History: 1969, Act 312, Eff. Oct. 1, 1969 ;-- Am. 2011, Act 116, Imd. Eff. July 20, 2011
Constitutionality: This act is clearly constitutional. Local 1277, Metropolitan Council No 23, American Federation of State, County and Municipal Employees, AFL-CIO v City of Center Line, 414 Mich 642; 327 NW2d 822 (1982).
Popular Name: Act 312


© 2017 Legislative Council, State of Michigan


423.237 Oaths; subpoenas; failure to obey, contempt of court.

Sec. 7.

   The arbitration panel may administer oaths, require the attendance of witnesses, and the production of such books, papers, contracts, agreements and documents as may be deemed by it material to a just determination of the issues in dispute, and for such purpose may issue subpoenas. If any person refuses to obey a subpoena, or refuses to be sworn or to testify, or if any witness, party or attorney is guilty of any contempt while in attendance at any hearing, the arbitration panel may, or the attorney general if requested shall, invoke the aid of any circuit court within the jurisdiction in which the hearing is being held, which court shall issue an appropriate order. Any failure to obey the order may be punished by the court as contempt.


History: 1969, Act 312, Eff. Oct. 1, 1969
Constitutionality: This act is clearly constitutional. Local 1277, Metropolitan Council No 23, American Federation of State, County and Municipal Employees, AFL-CIO v City of Center Line, 414 Mich 642; 327 NW2d 822 (1982).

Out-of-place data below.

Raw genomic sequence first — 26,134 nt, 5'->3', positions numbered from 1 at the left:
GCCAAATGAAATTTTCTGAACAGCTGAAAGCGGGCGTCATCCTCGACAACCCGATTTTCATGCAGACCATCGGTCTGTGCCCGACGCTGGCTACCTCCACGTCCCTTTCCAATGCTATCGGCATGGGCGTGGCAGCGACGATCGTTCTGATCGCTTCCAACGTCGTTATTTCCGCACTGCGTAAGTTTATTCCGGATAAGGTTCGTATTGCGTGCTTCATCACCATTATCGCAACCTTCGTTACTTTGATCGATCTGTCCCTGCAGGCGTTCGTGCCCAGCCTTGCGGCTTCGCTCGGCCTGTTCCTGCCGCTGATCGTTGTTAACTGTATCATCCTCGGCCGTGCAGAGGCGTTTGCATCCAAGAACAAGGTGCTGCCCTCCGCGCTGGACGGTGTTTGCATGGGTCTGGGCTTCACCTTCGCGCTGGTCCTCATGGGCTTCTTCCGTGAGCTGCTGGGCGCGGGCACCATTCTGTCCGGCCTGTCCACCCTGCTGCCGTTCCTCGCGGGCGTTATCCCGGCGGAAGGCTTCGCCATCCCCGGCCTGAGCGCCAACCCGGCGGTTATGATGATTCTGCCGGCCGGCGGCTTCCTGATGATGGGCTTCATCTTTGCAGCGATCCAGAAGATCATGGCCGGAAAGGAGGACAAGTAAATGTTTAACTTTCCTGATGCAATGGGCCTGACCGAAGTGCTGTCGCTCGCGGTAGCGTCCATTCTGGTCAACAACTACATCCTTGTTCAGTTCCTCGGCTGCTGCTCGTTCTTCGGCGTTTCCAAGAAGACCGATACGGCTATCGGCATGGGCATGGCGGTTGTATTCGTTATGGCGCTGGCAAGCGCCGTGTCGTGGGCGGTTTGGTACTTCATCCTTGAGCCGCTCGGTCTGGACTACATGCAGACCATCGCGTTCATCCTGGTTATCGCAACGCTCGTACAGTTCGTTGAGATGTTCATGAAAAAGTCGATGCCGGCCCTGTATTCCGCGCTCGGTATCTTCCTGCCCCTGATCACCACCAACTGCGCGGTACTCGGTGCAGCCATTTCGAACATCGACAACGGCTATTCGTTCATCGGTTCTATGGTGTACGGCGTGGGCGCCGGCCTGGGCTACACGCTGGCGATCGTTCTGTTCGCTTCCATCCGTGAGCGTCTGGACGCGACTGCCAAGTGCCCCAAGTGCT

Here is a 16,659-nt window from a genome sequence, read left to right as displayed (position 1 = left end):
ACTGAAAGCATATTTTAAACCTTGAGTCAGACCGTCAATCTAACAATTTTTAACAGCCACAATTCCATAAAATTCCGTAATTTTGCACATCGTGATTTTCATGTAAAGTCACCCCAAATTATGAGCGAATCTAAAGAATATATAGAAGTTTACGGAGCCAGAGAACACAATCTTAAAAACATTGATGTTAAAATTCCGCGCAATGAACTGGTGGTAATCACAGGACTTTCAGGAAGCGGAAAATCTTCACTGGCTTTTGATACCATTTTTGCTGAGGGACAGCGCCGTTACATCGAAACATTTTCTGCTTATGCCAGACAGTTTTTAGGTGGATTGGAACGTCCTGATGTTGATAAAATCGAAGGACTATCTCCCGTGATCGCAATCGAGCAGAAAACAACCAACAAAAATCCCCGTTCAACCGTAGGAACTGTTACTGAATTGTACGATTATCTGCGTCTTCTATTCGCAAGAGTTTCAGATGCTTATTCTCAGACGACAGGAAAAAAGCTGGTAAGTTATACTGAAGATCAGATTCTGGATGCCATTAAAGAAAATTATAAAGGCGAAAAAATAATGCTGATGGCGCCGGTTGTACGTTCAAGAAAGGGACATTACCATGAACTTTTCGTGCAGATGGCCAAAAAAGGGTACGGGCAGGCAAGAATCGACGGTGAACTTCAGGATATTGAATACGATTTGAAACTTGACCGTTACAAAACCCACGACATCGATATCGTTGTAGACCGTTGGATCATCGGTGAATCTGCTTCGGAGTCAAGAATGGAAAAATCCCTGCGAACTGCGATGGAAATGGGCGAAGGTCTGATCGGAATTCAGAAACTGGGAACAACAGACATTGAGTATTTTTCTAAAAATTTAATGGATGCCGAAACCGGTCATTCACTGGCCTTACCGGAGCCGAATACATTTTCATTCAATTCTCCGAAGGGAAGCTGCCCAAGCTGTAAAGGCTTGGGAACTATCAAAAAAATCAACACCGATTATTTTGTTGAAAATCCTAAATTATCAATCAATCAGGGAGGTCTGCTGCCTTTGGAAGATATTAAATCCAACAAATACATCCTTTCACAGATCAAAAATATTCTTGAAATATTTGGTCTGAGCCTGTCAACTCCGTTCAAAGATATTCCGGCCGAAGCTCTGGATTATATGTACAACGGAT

Popular Name: Act 312


© 2017 Legislative Council, State of Michigan


423.237a Remanding dispute for further collective bargaining.

Sec. 7a.

   At any time before the rendering of an award, the chairman of the arbitration panel, if he is of the opinion that it would be useful or beneficial to do so, may remand the dispute to the parties for further collective bargaining for a period not to exceed 3 weeks. If the dispute is remanded for further collective bargaining the time provisions of this act shall be extended for a time period equal to that of the remand. The chairman of the panel of arbitration shall notify the employment relations commission of the remand.


History: Add. 1972, Act 127, Imd. Eff. May 4, 1972
Constitutionality: This act is clearly constitutional. Local 1277, Metropolitan Council No 23, American Federation of State, County and Municipal Employees, AFL-CIO v City of Center Line, 414 Mich 642; 327 NW2d 822 (1982).
Popular Name: Act 312


© 2017 Legislative Council, State of Michigan


423.238 Identification of economic issues in dispute; submission and adoption of settlement offers; findings, opinion, and order.

Sec. 8.

  The arbitration panel shall identify the economic issues in dispute and direct each of the parties to submit to the arbitration panel and to each other its last offer of settlement on each economic issue before the beginning of the hearing. The determination of the arbitration panel as to the issues in dispute and as to which of these issues are economic is conclusive. The arbitration panel, within 30 days after the conclusion of the hearing, or within up to 60 additional days at the discretion of the chair, shall make written findings of fact and promulgate a written opinion and order. As to each economic issue, the arbitration panel shall adopt the last offer of settlement which, in the opinion of the arbitration panel, more nearly complies with the applicable factors prescribed in section 9. The findings, opinions and order as to all other issues shall be based upon the applicable factors prescribed in section 9.